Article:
Professionals have resources, amateurs have time. The reason he has to wait 5hrs has nothing to do with his ability and everything to do with his resources. The reason he can't bear to wait 5hrs has everything to do with his personality and nothing to do with his status as an amateur.

    Oblig anaology: The guy is like a gardener complaining he has to wait a year for fruit to appear on his tree and that when it does 1/3 of it will be inedible, while at the same time having that much fruit he is giving it away to friends and relatives..

  • by TheCarp (96830) <sjc AT carpanet DOT net> on Wednesday July 03, 2013 @06:30AM (#44174543) Homepage

    Professionals have resources, amateurs have time. The reason he has to wait 5hrs has nothing to do with his ability and everything to do with his resources. The reason he can't bear to wait 5hrs has everything to do with his personality and nothing to do with his status as an amateur.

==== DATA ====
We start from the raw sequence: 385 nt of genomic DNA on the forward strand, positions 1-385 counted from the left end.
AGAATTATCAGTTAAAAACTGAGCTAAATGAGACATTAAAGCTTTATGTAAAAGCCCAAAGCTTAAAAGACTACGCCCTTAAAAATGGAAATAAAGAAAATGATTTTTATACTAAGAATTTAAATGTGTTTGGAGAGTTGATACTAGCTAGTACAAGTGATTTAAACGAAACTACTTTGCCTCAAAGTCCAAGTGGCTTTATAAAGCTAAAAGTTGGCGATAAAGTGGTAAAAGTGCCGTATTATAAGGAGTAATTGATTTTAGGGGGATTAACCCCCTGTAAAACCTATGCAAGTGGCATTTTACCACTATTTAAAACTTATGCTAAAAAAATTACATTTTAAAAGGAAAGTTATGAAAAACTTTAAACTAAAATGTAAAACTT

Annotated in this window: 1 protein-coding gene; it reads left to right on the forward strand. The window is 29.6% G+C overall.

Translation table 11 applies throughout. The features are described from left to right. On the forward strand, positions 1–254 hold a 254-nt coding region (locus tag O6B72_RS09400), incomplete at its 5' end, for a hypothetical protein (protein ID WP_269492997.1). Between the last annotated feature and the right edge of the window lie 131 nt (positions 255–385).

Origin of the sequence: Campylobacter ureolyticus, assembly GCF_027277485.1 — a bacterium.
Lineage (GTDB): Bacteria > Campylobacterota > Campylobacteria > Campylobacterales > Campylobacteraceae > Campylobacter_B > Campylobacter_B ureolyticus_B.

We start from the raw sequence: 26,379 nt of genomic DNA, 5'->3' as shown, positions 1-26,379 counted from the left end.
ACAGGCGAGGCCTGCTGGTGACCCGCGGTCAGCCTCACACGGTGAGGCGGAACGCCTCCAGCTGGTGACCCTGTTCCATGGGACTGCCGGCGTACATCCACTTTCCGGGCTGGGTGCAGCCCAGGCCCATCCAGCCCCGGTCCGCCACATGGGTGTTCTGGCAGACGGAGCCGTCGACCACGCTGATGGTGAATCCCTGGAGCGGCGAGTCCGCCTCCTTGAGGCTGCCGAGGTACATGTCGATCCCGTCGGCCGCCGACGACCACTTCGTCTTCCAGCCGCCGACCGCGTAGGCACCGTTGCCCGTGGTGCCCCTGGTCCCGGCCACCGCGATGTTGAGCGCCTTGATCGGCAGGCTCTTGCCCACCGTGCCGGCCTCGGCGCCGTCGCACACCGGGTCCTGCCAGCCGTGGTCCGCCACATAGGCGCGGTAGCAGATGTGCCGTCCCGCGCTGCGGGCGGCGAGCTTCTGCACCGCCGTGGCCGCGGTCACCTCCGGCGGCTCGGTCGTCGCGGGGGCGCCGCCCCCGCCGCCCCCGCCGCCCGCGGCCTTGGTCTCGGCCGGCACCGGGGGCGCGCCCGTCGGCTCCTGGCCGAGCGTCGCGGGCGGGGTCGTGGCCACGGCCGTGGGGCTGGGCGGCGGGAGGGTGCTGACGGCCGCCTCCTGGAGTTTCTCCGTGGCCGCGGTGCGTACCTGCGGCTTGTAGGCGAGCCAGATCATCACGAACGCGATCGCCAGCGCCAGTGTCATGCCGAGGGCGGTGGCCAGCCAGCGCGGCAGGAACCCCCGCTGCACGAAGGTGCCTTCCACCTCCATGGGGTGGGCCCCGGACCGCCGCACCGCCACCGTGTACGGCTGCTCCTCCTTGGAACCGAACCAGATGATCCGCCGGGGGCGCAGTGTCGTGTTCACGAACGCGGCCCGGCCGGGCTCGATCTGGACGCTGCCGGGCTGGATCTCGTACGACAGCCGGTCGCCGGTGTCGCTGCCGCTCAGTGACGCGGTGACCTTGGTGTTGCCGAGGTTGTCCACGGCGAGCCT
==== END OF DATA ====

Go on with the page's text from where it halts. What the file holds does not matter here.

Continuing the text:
Not sure I agree entirely here. Even the better printers will take a while to build his yoda, they do it more reliably, so that does translate into saved time but....I think what he really lacks is perspective.

    Having what you designed today in hand today, or even tomorow, is a HUGE WIN. Take it back a few steps and what do you have? A design on "paper". Going from that description of a yoda to a yoda could take a long time in more traditional setups.

    Sure maybe this means 1-3 iterations per day.... compared to multiple days or more for each prototype. That is really the correct comparison. He is comparing it against his fantasy rather than against the real technology that it is an improvement over.

    Because without the 3d printer, he doesn't get his yoda at all, or it takes days to weeks for him to get.

  • by X0563511 (793323) on Wednesday July 03, 2013 @08:30AM (#44175547) Homepage Journal

    What does that even mean?